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Government seeks injunction to stop Olympics strike

25 July 2012 #Employment


The government is seeking an injunction to block strike action by thousands of public sector workers on the eve of the Olympics. The Home Office has said that it believes there were "procedural errors" in the PCS union ballot and that it will be requesting an injunction in the High Court today. If successful, the union would be obliged to re-ballot its members, delaying the strike.

The PCS is one of the largest unions in the UK with around 250,000 public sector members. Its members, including Immigration and passport workers at Heathrow and other airports, are due to go on strike on Thursday in protest against job cuts. The union says that 8,500 Home Office jobs are at risk as a result of government cuts, including those at passport control and immigration offices.

The union will challenge the injunction, arguing that they conducted the strike ballot legally. Apparently 57% of PCS members taking part in the ballot voted for industrial action, although ministers have said that only 12% of total union members actually participated.

Legal view

The key legal question for an employer threatened with a strike is whether the industrial action has been lawfully organised by a trade union.

Under the Trade Union and Labour Relations (Consolidation) Act 1992 certain strict conditions which must be fulfilled for industrial action to be lawful, including:

The union must give notice to the employer(s) of any employees who are entitled to vote in the ballot.

  • The ballot must be held in accordance with the balloting rules, such as it must be a secret postal ballot, an independent scrutineer must be appointed where there are more than 50 employees entitled to vote, and members must be able to vote without any interference or cost.
  • All those entitled to vote (and no others) must be allowed to vote in the ballot.
  • The union must announce the result of the ballot as soon as reasonably practicable, to the union members and the employer(s).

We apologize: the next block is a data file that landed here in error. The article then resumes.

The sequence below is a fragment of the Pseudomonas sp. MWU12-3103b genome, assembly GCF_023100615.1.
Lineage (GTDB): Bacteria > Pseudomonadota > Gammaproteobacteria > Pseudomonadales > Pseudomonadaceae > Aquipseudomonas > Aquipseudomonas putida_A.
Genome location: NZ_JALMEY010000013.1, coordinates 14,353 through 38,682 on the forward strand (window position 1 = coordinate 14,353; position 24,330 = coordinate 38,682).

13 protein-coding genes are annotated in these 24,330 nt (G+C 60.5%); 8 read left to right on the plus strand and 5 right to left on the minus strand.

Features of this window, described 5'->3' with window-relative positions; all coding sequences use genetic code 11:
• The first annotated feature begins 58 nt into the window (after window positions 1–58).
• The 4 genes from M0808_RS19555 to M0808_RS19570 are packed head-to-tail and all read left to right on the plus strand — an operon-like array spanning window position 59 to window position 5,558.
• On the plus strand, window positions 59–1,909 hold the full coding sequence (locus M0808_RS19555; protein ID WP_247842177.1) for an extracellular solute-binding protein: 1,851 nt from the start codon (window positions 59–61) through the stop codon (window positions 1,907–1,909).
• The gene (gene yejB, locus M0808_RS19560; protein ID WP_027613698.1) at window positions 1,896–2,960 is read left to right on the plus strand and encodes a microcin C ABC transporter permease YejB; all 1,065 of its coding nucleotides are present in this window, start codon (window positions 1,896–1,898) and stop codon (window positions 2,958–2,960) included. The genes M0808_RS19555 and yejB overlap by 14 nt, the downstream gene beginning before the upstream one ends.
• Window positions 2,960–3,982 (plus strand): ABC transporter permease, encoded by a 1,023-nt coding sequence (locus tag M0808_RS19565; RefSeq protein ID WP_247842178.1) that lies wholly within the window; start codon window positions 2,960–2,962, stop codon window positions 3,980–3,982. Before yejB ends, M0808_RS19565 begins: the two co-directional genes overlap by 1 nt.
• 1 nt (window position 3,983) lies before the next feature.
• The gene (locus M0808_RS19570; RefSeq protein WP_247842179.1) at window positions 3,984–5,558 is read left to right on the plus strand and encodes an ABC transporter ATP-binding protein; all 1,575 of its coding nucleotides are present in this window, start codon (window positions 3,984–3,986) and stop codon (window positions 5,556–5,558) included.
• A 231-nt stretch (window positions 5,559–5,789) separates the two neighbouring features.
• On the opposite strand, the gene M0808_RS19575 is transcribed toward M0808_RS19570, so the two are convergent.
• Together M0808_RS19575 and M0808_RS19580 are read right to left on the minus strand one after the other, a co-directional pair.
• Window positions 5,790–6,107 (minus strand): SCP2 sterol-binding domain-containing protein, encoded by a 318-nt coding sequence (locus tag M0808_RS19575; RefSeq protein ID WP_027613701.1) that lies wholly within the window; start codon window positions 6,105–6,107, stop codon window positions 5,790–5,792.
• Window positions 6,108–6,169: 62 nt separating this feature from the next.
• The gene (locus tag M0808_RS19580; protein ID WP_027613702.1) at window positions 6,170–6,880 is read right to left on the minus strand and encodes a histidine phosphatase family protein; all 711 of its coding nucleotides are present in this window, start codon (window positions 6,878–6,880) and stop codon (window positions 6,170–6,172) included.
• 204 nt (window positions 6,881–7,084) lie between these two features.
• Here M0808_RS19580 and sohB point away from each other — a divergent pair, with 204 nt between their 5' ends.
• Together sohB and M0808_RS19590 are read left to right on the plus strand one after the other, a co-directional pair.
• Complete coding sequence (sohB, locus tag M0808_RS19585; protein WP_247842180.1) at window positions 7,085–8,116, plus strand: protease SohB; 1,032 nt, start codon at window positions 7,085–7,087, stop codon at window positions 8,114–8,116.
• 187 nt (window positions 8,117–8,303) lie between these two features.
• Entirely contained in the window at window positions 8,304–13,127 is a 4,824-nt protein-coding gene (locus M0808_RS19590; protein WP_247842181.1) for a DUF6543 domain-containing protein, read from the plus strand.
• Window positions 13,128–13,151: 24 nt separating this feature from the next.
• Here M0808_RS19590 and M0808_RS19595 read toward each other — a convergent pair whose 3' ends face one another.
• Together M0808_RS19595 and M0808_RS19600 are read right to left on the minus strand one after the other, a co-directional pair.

• An independent scrutineer must issue a report on the conduct of the ballot.
  • Notice of industrial action must be served on the employer(s) at least seven days before the start of the industrial action.
  • The industrial action must be started within four weeks of the date the ballot closed.

If an employer thinks that the industrial action is unlawful then one option is to apply for an injunction to stop it. This can be a costly exercise and importantly legal proceedings must be commenced as soon as possible to put the employer in the strongest legal position.

Another option open to the employer is negotiating with the trade union. However, as the above case shows, this is not always possible or practicable. In such unusual and time critical circumstances, where the government are arguably in a low bargaining position in relation to the PSC due to the impending Olympic games, an injunction may be the most effective and speedy solution for the government.

Please see Employmentbuddy`s Industrial Action Factsheet for further information.

 

Clarkslegal, specialist Employment lawyers in London, Reading and throughout the Thames Valley.
For further information about this or any other Employment matter please contact Clarkslegal's employment team by email at employmentunit@clarkslegal.com by telephone 020 7539 8000 (London office), 0118 958 5321 (Reading office) or by completing the form on this page.

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